The Greatest Obstacle to Boosting Profits at a Golf Course – A Lesson Learned from a Lifetime in the Air

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It has been our pleasure and privilege to provide smart profitable insights regarding the golf industry since 1989. 
Our mission has been to enhance the golfer experience on a foundation that optimizes the financial performance of a golf course.  To gain a unique perspective that I could share, I have traveled to 58 countries visiting over 6,000 golf courses, spent over six years of my life in Marriott Hotels, and have flown over 3 million miles on United Airlines as reflected below:
3 Million Flight Miles on United
Customer Loyalty – Hard to Earn, Easy to Lose

When I crossed 3 million actual flight miles on United Airlines, I wanted the occasion not to be like Ryan Bingham in George Clooney’s Movie, “Up in the Air” where he was on a business trip from St. Louis to another middle America City.  I also never meet an individual who play the role of Alex Goran (Vera Farmiga).

Thus, I choose to fly to one of my favorite golf resorts: Bandon Dunes to play Sheep’s Ranch, Old MacDonald, Bandon Dunes and Bandon Trails.   Bandon, as usual, was great.

I have been a loyal United Airlines customer for 30 years.  I have stayed over 6 years of my life in Marriott Hotels.  Considering all of the other airlines I have flown, particularly in Asia and Europe, and the vast number of different hotels I have stayed, I speculate that I may have flown over 3.5 million miles and have spent over 10 years of my life sleeping in hotels away from home.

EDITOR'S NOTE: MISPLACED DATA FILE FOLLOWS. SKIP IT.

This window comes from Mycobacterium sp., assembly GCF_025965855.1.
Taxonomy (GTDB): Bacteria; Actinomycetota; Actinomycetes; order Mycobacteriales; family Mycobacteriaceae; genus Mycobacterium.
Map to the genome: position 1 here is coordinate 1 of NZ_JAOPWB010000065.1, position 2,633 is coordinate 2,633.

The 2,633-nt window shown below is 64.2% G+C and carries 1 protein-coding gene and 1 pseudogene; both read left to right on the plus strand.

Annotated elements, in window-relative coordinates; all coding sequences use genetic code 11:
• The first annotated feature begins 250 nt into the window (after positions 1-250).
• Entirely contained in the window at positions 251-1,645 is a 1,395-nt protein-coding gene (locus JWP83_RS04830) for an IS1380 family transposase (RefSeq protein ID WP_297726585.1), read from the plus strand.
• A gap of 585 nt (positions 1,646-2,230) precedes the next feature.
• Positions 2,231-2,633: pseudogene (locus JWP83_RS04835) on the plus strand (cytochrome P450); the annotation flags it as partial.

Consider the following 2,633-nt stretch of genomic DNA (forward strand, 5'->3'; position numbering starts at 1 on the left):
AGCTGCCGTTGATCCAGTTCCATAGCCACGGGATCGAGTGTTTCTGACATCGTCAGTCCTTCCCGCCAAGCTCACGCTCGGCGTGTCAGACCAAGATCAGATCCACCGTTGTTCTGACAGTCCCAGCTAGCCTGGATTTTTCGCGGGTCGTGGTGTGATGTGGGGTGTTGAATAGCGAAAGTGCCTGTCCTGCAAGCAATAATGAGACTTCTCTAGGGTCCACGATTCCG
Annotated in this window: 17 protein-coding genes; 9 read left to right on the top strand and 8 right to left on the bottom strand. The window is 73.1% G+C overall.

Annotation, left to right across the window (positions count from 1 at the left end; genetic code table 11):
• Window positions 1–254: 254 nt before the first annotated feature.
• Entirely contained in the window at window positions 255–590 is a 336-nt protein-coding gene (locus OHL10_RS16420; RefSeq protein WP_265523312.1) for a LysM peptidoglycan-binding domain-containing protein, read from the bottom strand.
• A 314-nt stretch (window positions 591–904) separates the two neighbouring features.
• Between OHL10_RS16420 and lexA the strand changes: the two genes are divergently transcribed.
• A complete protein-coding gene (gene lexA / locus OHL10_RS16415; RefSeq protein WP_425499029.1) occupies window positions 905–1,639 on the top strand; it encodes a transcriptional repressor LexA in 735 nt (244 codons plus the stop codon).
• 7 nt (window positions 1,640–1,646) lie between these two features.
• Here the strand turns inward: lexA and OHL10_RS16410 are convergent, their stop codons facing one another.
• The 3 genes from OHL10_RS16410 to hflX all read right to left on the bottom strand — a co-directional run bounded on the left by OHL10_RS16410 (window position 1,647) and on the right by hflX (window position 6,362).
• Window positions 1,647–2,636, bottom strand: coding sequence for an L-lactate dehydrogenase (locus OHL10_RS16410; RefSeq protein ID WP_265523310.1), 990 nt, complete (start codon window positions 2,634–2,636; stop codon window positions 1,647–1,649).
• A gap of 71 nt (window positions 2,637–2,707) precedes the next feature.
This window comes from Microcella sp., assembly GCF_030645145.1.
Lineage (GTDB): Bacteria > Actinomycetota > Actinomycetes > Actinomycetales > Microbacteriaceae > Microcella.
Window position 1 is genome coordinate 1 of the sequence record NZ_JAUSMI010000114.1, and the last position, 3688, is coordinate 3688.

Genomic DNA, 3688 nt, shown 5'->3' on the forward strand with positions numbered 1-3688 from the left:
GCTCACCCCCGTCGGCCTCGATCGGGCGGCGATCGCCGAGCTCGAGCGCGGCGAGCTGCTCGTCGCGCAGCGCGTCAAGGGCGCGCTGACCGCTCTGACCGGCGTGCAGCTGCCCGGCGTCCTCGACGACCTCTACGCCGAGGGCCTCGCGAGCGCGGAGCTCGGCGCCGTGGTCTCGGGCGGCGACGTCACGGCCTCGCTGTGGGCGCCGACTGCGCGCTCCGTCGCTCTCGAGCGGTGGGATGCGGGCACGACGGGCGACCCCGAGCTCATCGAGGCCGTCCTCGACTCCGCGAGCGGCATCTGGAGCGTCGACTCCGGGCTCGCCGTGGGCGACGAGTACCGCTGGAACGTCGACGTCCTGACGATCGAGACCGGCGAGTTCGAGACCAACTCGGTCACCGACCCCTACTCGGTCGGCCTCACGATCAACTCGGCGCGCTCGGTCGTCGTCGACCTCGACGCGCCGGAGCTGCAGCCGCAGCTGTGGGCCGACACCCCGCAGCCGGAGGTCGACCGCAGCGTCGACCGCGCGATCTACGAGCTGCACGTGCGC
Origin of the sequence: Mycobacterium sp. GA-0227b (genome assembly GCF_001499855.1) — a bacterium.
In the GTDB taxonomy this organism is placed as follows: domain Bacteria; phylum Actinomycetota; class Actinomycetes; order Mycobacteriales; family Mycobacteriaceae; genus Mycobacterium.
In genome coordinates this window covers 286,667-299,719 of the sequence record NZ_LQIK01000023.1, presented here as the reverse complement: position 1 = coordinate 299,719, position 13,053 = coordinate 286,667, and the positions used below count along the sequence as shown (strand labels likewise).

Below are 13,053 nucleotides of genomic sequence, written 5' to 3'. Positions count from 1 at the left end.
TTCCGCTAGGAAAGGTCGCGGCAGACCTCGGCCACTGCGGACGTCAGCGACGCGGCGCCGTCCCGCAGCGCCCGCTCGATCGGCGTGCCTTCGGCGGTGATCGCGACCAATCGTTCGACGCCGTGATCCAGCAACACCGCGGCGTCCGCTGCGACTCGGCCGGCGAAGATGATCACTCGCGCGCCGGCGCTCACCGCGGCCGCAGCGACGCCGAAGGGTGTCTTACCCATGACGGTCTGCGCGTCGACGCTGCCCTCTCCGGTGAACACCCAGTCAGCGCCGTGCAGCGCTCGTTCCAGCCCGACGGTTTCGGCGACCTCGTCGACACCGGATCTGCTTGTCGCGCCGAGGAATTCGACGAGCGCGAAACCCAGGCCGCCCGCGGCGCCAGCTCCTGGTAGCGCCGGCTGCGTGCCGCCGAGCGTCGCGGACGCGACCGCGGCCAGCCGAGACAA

As an aside, The United experience was disappointing.  When I crossed one million miles, I received an engraved iPod.  At 2 million miles, I receive a lifetime membership to the United Cub valued at $450 per year.  At 3 million miles, on the flight I received a snack box and no offer for a drink.  In the ensuing week, I had 35,000 flight miles credited to my account.

As I am clearly in the fourth quarter as this is my 27,135 day living.  Hopefully, I am not playing in overtime or sudden death as it remains a passion to guide golf course owners to financial prosperity.

Wistfully, I have come to realize that may not happen as I truly hoped.  Not because of the hard work that was expended, the fabulous insights that were provided or sincere desire to see our client’s gofl course financially thrive but for a simple barrier – the inability of a human being to embrace and implement change.

We have a professional friend, now a daily fee golf course owner, who has managed impressive facilities for large management companies and sits on the Board of Directors of many of the allied Associations.

 

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